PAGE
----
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CONTENTS

:
 INTRODUCTION  GENERATION OF DATA RECORDERS  INSIDE THE BLACK-BOX  TECHNOLOGY USED FOR RECORDING & STORAGE  TRANSMISSION OF DATA  BUILT TO SURVIVE  TESTING A CSMU  UNDERWATER LOCATOR BEACON  OTHER USES FOR BLACK BOX TECHNOLOGY  RETRIEVING INFORMATION  ADVANTAGES  DISADVANTAGES  CONCLUSION

INTRODUCTION
 Dr .David Warren, an Australian aviation scientist, proposed a flight recording device and by 1958 he had produced the prototype "ARL Flight Memory Unit ".  Black boxes - which are actually orange- are a group of data collection devices mounted in the tail of an aircraft.  The Black Box is a Flight Recorder used to record specific aircraft performance parameters.  With any airplane crash, there are many unanswered questions as to what brought the plane down.  Investigators turn to the airplane's flight data recorder.(FDR) and cockpit voice recorder (CVR), also known as "black boxes," for answers.  In Flight 261, the FDR contained 48 parameters of flight data, and the CVR recorded a little more than 30 minutes of conversation and other audible cockpit noises.

World’s first flight memory recorder (Black Box):

Generations of Data Recorders  First Generation -Foil Recorders  Second Generation- Tape Recorders  Third Generation- Solid State Recorders

INSIDE THE BLACK-BOX
 COCKPIT VOICE RECORDERS
 FLIGHT DATA RECORDERS

COCKPIT VOICE RECORDERS
CVR is designed to track the conversations of the flight crew.

 there are several microphones built into the cockpitt track the conversations of the flight crew.
 These microphones are also designed to track any ambient noise in the cockpit, such as switches being thrown or any knocks or thuds.  There may be up to four microphones in the plane's cockpit, each connected to the cockpit voice recorder(CVR)

 Any sounds in the cockpit are picked up by these microphones and sent to the CVR, where the recordings are digitized and stored.
 There is also another device in the cockpit, called the associated control unit
The Positions Of The Four Microphones

 Pilot’s headset

 Co-pilot’s headset
 Headset of a third crew member (if there is a third crew member)  Near the center of the cockpit, where it can pick up audio

alerts and other sounds

FLIGHT DATA RECORDERS
 The Flight Data Recorder (FDR) is designed to record the operating data from the plane’s system.

 Solid-state recorders can track more parameters than magnetic tape because they allow for a faster data flow. Solid-state FDRs can store up to25 hours of flight data.

Parameters Recorded By Most FDRs:
 Time  Pressure altitude  Airspeed  Vertical acceleration  Magnetic heading  Control-column position  Rudder-pedal position  Control-wheel position  Horizontal stabilizer  Fuel flow

Technology used for Recording and Storage:  Magnetic Tape
 Solid-State Technology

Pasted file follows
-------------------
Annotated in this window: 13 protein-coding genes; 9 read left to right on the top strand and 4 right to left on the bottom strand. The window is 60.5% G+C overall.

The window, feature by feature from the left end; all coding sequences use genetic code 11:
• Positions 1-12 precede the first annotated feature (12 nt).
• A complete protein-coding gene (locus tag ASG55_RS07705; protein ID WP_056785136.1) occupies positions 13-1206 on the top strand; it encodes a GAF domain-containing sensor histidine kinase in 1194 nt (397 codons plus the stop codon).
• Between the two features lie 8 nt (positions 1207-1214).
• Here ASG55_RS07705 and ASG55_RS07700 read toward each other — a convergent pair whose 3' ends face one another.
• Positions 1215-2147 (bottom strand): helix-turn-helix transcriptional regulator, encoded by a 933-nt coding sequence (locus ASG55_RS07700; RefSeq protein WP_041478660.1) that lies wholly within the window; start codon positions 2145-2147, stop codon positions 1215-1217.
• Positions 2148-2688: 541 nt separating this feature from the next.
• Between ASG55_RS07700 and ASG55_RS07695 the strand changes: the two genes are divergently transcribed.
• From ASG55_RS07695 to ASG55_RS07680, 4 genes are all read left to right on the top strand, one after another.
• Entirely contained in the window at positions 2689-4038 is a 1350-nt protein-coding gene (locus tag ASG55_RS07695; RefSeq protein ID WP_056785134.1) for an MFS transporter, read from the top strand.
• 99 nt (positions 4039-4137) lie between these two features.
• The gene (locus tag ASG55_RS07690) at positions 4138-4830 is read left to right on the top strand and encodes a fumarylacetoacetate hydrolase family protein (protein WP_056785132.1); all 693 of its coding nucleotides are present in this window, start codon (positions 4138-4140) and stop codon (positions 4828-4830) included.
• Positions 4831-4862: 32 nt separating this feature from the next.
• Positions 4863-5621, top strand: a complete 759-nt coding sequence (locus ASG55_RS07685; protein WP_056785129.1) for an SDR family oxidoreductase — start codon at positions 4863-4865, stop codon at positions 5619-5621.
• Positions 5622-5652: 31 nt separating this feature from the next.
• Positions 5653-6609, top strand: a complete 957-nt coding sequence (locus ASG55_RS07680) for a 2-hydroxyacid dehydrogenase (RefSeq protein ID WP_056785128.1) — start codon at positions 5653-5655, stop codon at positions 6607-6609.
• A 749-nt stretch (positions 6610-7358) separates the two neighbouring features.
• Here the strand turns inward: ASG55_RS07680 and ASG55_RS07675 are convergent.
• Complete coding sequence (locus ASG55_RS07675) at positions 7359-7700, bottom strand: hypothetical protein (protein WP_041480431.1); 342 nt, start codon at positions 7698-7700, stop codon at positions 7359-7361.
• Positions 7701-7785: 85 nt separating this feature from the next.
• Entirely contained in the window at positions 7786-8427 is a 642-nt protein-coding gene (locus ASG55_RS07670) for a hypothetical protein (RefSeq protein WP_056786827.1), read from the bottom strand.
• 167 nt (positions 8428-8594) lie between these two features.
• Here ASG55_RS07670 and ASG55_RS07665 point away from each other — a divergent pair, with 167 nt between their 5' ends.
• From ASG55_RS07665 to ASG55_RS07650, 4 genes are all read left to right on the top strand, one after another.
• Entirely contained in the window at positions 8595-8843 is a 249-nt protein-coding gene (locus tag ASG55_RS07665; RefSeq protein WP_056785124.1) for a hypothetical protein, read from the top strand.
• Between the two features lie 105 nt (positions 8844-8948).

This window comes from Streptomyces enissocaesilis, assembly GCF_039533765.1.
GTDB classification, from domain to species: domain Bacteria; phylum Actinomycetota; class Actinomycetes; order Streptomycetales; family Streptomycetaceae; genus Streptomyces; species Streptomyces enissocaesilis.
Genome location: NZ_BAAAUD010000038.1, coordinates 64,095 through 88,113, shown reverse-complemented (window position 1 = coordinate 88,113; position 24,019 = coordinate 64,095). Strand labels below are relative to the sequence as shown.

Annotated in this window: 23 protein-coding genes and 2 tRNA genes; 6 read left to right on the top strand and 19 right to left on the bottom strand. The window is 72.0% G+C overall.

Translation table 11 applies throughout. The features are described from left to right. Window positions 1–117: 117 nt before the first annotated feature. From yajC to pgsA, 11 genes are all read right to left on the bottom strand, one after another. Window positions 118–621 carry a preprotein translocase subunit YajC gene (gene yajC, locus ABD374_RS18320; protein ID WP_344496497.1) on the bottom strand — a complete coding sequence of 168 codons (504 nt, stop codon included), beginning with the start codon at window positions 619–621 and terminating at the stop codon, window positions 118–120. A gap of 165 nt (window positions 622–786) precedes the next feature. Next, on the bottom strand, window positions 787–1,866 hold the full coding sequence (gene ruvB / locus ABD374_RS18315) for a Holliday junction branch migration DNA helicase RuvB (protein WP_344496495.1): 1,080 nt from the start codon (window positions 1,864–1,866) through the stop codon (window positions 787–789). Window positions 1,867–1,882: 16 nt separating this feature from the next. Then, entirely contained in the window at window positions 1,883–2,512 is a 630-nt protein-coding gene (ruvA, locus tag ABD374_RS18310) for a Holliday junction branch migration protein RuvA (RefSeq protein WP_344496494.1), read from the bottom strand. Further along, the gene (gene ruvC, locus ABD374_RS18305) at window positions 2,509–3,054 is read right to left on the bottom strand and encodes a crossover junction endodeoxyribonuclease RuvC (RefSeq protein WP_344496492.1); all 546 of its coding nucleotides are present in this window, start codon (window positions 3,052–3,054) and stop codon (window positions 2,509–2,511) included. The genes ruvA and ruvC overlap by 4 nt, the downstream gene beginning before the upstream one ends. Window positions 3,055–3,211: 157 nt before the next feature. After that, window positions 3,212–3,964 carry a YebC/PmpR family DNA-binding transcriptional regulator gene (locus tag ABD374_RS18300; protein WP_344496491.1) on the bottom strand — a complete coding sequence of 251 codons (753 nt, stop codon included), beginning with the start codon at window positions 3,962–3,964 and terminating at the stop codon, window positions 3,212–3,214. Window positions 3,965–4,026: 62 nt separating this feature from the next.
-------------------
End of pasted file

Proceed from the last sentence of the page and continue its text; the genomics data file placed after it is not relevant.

MAGNETIC TAPE

 Most of the black boxes in use today use magnetic tape, which was first introduced in the 1960s, or solid-state memory boards, which came along in the 1990s.  The Mylar tape is pulled across an electromagnetic head, which leaves a bit of data on the tape. Black-box manufacturers are no longer making magnetic tape recorders as airlines begin a full transition to solid-state technology

SOLID-STATE TECHNOLOGY
 Solid-state recorders are considered much more reliable than their magnetic-tape counterparts.  Solid state uses stacked arrays of memory chips.  Boards are about 1.75 inches (4.45 cm) in diameter and 1 inch (2.54 cm) tall.

TRANSMISSION OF DATA

 Data from both the CVR and FDR is stored on stacked memory boards inside the crash-survivable memory unit (CSMU).  All of the data collected by the airplane's sensors is sent to the flight-data acquisition unit (FDAU) at the front of the aircraft .

BUILT TO SURVIVE (CRASH-SURVIVAL MEMORY UNITS-CSMU)

 In many airline accidents, the only device that survive.

Basic protection elements are: Aluminum housing  High-temperature insulation  Stainless-steel shell  The rest of the recorders, chasis and inner components are mangled.

TESTING A CSMU
There are several tests that make up the crash survival sequence:  Pin drop  Static crush  Crash impact  Fire test  Deep-sea submersion  Salt-water submersion  Fluid immersion

UNDERWATER LOCATOR BEACON
 Black boxes are equipped with an underwater locator beacon (ULB).  Cylinder is actually a beacon.  Beacon sends out an ultrasonic pulse  submergence sensor

RETRIEVING INFORMATION

 This portable interface can allow investigators quick access to the data

on a black box.
 With solid-state recorders

OTHER USES FOR BLACK BOX TECHNOLOGY

 Automobile manufacturing
 Future aspects

Advantages of Black Box Testing:
 Allows us to carry out the majority of testing classes, most of which can be implemented solely by black box tests, i.e. load tests and availability tests.

 For testing classes that can be carried out by both white and black box tests, black box testing requires fewer resources.

Disadvantages of Black Box Testing:
 Possibility that coincidental aggregation of several errors will produce the correct response for a test case, and prevent error detection.  Absence of control of line coverage.

 There is no easy way to specify the parameters of the test cases required to improve coverage.

CONCLUSION
 From the study of Black Box we derived a information that how the information about aircraft mishap is analyzed & unanswered question is answered.

 In this study we discuss about various technology various aspects involved in black box.

REFERENCES
 www.popularmechanics.com
 www.avista.com
 www.wikipedia.com/black_box

 www.aerodynamics.com